Braving high school every day is enough of a drag without having to worry about, like, pesticides — gross! California, in true Wild West form, doesn’t have any set rules for spraying near schools, so growers don’t have to notify local officials when they treat their crops. But amid growing studies citing the links between long-term pesticide exposure and increased risks of cancer, reproductive and developmental issues, concerned parents throughout the state are calling for change.

Tony Barboza from the Los Angeles Times has the story:

Jeff Elliott’s twin daughters, in 11th grade, are on the school’s track and cross-country teams, and they practice alongside neat rows of squat, green plants. But he worries that the chemicals that help protect the fruit might be hurting his girls. Elliott said his daughters told him at least twice that they sprinted through foul-smelling fumigation operations during runs near the campus.

“They’re looking at workers in the fields with masks on, but they’re just running right through it,” Elliott said.

After a flurry of concern in recent months from parents such as Elliott, school administrators and local leaders, California regulators are developing the first statewide restrictions on pesticide use near schools. The move has reignited a debate about how to protect children from potentially dangerous chemicals used to grow strawberries, almonds, lettuce and other crops in the nation’s top agricultural-producing state.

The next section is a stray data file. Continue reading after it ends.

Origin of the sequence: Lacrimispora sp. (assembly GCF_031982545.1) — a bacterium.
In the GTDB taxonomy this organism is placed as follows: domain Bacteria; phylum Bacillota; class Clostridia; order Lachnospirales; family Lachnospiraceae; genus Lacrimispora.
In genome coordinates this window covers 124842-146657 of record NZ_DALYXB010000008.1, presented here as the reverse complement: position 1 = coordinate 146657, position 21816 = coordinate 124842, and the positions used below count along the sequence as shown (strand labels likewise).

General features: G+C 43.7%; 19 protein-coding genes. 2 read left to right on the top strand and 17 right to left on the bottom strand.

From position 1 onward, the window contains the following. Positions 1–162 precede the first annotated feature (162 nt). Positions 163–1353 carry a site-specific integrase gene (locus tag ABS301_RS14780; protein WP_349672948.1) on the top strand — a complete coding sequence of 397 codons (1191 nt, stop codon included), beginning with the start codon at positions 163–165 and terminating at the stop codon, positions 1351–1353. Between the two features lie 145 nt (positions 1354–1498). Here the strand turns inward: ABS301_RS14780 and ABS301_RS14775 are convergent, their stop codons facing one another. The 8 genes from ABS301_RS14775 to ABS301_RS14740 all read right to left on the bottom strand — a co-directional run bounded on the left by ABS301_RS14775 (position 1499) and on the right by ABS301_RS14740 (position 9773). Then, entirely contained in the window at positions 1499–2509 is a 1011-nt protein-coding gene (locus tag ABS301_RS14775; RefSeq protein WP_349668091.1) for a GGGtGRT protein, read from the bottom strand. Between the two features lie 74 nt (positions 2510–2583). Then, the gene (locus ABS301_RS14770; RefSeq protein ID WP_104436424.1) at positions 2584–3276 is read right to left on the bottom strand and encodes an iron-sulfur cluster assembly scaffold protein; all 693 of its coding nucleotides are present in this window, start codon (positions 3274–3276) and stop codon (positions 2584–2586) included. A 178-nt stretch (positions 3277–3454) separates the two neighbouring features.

By the end of 2015, the Department of Pesticide Regulation plans to propose new rules that could require growers to implement buffer zones, notify parents and school administrators of nearby pesticide use or limit their use of certain application methods.

Pesticide use near school zones isn’t just an isolated health risk — it’s been an ongoing environmental justice issue across California. Over half a million kids in the state go to school within a quarter mile of substantial pesticide use, and Latino children are more than 90 percent more likely than white children to attend schools where pesticide use is highest.

As Brentin Mock wrote for Grist last year: “When looking at segregation today through the lens of environmental justice, we see that racism is still inherent … Until we find those solutions, the impacts of segregation will not only affect the hearts and minds of students, but also — to amend the Brown v. Board ruling — the lungs, wombs, and lives of Latinos in ways that will be tough to undo.” Taking steps to finally curb pesticide exposure at schools is a start!

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